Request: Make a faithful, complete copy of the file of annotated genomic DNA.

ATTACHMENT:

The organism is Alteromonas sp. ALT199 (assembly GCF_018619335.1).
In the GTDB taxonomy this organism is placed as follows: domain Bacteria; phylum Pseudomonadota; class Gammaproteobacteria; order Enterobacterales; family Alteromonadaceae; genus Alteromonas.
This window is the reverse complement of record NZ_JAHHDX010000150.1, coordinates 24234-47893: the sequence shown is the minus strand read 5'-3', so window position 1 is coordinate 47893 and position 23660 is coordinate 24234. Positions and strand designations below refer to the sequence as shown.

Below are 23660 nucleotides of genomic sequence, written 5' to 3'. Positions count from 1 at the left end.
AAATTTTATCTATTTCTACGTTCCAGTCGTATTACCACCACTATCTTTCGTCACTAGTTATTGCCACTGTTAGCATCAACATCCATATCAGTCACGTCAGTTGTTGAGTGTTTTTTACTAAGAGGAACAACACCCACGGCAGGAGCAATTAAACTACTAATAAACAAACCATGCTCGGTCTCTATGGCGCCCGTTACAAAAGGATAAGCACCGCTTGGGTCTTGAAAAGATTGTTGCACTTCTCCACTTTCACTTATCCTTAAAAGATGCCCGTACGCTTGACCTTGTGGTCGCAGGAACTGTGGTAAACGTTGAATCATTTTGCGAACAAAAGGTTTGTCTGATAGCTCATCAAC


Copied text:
The organism is Alteromonas sp. ALT199 (assembly GCF_018619335.1).
In the GTDB taxonomy this organism is placed as follows: domain Bacteria; phylum Pseudomonadota; class Gammaproteobacteria; order Enterobacterales; family Alteromonadaceae; genus Alteromonas.
This window is the reverse complement of record NZ_JAHHDX010000150.1, coordinates 24234-47893: the sequence shown is the minus strand read 5'-3', so window position 1 is coordinate 47893 and position 23660 is coordinate 24234. Positions and strand designations below refer to the sequence as shown.

Below are 23660 nucleotides of genomic sequence, written 5' to 3'. Positions count from 1 at the left end.
AAATTTTATCTATTTCTACGTTCCAGTCGTATTACCACCACTATCTTTCGTCACTAGTTATTGCCACTGTTAGCATCAACATCCATATCAGTCACGTCAGTTGTTGAGTGTTTTTTACTAAGAGGAACAACACCCACGGCAGGAGCAATTAAACTACTAATAAACAAACCATGCTCGGTCTCTATGGCGCCCGTTACAAAAGGATAAGCACCGCTTGGGTCTTGAAAAGATTGTTGCACTTCTCCACTTTCACTTATCCTTAAAAGATGCCCGTACGCTTGACCTTGTGGTCGCAGGAACTGTGGTAAACGTTGAATCATTTTGCGAACAAAAGGTTTGTCTGATAGCTCATCAAC